The Basic Budgeting Problem: Approaches to Resource Allocation in the Public Sector and their Implications for Pro-poor Budgeting

Working and discussion papers
June 2001
Adrian Fozzard

All of the approaches to the basic budgeting problem – whether normative or positivist in intent – have influenced the design of budget institutions, procedures and analytical methods. Changes in budget practice have, moreover, tended to proceed incrementally and cumulatively, so that many of the innovations introduced in early reforms are still in place today. Thus, today’s budget governance structures are essentially the same as those introduced in the late 19th and early 20th centuries when modern budgeting systems were first established. Similarly, the analytical methods and process proposed by rationalists in the 1960s continue to be used today. Indeed, the rationalist approach is still the prevailing paradigm for policy makers.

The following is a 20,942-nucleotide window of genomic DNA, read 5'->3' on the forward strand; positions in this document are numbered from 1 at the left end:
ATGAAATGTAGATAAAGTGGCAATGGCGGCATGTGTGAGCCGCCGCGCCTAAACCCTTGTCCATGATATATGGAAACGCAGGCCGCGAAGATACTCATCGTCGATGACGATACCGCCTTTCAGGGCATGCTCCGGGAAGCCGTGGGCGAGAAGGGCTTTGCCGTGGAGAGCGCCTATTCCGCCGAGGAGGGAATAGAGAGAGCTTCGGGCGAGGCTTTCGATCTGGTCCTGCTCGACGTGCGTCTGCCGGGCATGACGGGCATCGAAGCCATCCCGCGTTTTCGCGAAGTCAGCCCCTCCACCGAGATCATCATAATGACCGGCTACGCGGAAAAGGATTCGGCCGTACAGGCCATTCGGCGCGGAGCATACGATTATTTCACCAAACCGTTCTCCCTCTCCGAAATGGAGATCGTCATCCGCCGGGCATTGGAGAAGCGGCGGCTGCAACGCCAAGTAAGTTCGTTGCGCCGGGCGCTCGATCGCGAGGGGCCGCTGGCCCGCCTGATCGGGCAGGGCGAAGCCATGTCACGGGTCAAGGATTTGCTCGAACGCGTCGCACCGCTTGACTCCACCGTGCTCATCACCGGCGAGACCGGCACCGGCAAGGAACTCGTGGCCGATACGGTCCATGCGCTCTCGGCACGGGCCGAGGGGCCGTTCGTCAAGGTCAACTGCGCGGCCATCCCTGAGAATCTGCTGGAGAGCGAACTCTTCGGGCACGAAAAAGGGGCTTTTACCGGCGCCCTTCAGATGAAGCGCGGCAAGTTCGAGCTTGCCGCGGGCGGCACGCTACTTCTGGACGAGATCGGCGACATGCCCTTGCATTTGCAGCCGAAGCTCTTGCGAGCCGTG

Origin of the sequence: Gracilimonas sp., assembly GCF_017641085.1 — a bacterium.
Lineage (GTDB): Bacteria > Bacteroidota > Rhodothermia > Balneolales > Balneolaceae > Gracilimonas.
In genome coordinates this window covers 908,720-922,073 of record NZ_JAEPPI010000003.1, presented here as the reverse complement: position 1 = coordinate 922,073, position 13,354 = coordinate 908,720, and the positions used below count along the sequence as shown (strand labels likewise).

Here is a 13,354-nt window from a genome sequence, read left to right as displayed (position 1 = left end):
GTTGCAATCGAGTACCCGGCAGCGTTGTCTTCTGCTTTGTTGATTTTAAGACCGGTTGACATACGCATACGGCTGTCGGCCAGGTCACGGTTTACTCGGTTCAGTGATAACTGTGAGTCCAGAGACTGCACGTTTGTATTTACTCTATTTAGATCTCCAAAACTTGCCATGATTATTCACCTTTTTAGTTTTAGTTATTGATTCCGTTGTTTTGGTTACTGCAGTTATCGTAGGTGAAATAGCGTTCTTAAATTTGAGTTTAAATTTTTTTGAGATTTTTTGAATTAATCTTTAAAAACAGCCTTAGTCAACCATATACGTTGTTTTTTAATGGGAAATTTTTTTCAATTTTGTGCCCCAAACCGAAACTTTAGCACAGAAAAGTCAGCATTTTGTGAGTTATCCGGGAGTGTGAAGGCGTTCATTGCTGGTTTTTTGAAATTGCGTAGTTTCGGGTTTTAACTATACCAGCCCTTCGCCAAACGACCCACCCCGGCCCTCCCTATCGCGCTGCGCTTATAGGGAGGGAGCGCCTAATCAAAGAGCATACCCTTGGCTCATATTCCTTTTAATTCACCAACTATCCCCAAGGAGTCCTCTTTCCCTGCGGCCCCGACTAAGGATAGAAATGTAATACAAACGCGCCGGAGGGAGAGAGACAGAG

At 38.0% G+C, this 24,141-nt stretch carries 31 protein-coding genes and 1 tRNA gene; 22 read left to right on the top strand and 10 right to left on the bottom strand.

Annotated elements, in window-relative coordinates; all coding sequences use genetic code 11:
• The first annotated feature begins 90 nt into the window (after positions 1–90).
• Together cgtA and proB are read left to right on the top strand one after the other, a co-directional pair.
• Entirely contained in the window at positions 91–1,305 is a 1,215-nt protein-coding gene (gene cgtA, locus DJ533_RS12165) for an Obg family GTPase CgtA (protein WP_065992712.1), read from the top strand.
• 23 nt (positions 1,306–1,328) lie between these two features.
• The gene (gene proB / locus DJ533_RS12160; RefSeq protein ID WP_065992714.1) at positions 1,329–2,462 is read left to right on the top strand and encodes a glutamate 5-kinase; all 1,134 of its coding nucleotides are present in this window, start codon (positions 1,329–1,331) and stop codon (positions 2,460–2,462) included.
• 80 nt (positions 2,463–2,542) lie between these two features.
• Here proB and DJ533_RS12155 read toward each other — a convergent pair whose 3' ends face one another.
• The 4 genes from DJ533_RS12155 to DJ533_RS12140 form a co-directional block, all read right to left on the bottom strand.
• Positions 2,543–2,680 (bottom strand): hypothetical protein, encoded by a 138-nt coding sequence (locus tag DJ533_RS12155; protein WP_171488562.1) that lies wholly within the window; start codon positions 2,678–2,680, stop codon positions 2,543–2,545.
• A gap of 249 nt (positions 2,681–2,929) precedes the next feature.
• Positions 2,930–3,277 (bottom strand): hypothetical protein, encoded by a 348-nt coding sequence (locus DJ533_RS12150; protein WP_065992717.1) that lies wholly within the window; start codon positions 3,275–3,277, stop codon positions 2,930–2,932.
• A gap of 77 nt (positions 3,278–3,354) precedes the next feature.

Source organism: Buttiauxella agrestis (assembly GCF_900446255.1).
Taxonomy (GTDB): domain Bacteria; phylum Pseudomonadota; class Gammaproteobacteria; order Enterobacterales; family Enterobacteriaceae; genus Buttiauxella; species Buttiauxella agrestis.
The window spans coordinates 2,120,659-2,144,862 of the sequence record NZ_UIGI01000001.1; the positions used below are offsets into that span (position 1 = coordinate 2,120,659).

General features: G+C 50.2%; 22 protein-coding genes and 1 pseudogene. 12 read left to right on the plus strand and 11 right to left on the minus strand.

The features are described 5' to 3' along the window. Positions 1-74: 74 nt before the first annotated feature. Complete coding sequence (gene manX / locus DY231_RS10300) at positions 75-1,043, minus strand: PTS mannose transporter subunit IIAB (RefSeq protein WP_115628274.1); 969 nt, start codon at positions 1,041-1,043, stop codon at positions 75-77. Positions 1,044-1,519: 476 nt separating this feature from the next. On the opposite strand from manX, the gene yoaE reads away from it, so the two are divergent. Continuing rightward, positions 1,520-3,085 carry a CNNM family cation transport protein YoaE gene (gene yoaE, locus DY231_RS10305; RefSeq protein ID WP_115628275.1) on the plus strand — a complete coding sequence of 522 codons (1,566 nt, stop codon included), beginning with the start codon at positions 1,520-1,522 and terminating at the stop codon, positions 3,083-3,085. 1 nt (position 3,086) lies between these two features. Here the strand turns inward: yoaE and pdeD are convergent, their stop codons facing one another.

Consequently, an understanding of the various approaches to the budget problem continues to be relevant today, even where the validity of these approaches has subsequently been questioned, and research on these approaches is still ongoing.

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